Overall, however, The Exodus Decoded is fascinating and thought-provoking, and should spur believers to hit the library to learn more. The documentary is now available on DVD from Christian bookstores or at www.americanfamilyresourcecenter.net.
Mt. Soledad cross transfer ruled legal
San Diegans voted 76% in favor of Proposition A. San Diego atheist Philip Paulson had fought a 17-year legal battle to have the Mt. Soledad cross removed from city property, and Superior Court Judge Patricia Cowett ruled in favor of Paulson’s claim that Proposition A created an illegal transfer.
However, in November the state’s Fourth District Court of Appeals reversed Cowett’s ruling. The fourth district panel not only reversed Cowett’s decision, but also chastised her for basing her ruling against Proposition A partially on the fact that the city of San Diego was represented by a Christian law firm.
Thomas More Law Center attorney Charles LiMandri argued the case for the city. “What we see here in this decision is really a great victory for democracy,” LiMandri said. “Finally, we’re seeing an appellate court give due deference to the voters.”
Most churches uninvolved in politics
In these studies, researchers found that pastors and lay church members generally view their congregations as largely uninvolved in politics.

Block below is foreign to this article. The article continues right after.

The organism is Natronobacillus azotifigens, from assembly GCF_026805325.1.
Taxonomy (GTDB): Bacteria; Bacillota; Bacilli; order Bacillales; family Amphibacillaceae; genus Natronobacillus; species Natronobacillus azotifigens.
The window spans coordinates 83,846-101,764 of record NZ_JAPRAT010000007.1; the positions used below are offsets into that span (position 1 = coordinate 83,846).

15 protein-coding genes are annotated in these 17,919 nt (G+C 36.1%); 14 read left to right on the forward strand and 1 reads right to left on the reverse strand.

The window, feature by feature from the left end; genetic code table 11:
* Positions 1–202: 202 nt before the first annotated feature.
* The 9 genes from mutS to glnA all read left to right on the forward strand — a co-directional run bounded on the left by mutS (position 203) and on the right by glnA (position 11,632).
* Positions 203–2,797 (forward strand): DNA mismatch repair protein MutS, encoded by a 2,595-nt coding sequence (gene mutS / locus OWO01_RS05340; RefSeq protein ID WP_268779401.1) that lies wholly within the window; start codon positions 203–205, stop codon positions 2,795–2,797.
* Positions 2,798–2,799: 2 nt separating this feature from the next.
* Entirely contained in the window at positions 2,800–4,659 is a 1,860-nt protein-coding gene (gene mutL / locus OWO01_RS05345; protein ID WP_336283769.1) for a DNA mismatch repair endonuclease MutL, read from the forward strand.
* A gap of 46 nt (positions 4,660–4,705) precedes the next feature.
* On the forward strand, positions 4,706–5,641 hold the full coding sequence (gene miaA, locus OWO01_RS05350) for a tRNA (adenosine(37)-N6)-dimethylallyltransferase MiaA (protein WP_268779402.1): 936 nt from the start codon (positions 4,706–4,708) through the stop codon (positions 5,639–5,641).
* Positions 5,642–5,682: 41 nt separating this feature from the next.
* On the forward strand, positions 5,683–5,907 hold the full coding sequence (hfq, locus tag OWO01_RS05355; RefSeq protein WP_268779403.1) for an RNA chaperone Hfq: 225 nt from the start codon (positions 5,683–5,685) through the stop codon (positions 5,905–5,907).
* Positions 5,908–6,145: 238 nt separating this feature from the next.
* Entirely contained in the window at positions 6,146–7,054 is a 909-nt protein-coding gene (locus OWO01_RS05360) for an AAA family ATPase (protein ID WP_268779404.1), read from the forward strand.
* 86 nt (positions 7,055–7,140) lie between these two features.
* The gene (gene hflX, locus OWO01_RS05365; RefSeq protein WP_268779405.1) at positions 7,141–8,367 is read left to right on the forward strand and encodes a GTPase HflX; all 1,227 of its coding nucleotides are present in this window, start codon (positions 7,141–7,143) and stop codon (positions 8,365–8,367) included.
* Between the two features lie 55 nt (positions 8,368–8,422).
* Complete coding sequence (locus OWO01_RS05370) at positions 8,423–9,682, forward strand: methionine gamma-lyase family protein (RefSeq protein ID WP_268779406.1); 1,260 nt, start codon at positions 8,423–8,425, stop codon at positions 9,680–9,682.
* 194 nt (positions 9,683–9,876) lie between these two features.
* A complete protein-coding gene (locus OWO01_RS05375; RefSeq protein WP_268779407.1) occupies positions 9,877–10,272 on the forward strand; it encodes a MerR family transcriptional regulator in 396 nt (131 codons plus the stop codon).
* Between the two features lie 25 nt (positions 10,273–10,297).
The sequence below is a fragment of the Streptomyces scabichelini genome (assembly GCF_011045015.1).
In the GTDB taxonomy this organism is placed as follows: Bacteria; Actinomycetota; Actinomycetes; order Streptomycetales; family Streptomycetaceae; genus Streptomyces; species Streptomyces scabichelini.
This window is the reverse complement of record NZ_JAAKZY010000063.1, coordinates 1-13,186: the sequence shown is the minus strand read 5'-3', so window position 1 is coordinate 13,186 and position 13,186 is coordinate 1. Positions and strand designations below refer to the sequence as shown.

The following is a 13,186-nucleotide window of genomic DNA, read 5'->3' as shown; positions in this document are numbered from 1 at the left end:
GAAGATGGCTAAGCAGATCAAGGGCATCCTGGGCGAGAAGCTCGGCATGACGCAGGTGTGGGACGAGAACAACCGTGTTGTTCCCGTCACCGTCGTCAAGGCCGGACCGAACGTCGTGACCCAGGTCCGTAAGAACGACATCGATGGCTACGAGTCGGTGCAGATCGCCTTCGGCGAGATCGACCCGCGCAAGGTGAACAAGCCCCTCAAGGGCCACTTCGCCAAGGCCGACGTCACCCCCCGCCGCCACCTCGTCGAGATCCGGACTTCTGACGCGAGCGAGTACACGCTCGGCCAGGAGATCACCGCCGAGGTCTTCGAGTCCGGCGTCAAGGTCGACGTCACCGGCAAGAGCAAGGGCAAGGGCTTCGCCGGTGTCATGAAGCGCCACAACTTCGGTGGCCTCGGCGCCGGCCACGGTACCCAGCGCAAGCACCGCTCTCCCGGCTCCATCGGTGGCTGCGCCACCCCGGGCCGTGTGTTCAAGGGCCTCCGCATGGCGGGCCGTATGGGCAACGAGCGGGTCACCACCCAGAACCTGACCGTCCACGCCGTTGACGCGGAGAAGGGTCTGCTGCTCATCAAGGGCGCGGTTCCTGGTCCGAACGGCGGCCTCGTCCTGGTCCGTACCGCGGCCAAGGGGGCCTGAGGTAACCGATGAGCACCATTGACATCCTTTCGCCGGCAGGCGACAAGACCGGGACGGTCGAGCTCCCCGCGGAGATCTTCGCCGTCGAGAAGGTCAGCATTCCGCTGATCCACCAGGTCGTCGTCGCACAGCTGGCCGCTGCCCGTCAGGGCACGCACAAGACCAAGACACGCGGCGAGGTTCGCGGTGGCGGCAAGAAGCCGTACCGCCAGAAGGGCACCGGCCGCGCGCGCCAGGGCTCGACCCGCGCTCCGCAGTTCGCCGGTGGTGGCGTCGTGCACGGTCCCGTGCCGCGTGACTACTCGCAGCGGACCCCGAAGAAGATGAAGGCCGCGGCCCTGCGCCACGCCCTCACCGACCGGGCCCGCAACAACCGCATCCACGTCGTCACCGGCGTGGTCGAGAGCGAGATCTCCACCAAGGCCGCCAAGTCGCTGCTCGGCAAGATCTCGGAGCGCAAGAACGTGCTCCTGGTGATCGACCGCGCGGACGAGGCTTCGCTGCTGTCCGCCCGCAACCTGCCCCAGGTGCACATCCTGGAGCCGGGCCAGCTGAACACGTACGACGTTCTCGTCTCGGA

The two studies were conducted by Ellison Research for Facts & Trends magazine. One surveyed a representative sample of 797 Protestant church ministers nationwide, while the other companion survey questioned 1,184 adults who attend Protestant churches at least once a month.
The studies asked each group about their personal political views, as well as how appropriate it is for churches to be politically involved. Of those surveyed, only 6% of clergy and 11% of lay church members said they feel their own church is “very involved in local politics or political issues.”
Ellison Research President Ron Sellers said that a majority of all churches said “they’re either not very involved or they actually avoid political issues.” He added that, “even though the whole church-state separation and involvement of a few churches and things like that are in the news all the time, relatively few churches are really very actively involved in politics.”
Ellison Research’s report on its study of pastors, churches and political involvement was published last fall in Facts & Trends, a bimonthly magazine produced by the Corporate Communications Office of LifeWay Christian Resources of the Southern Baptist Convention.
www.agapepress.org, 10/2/06; www.lifeway.com, 10/18/06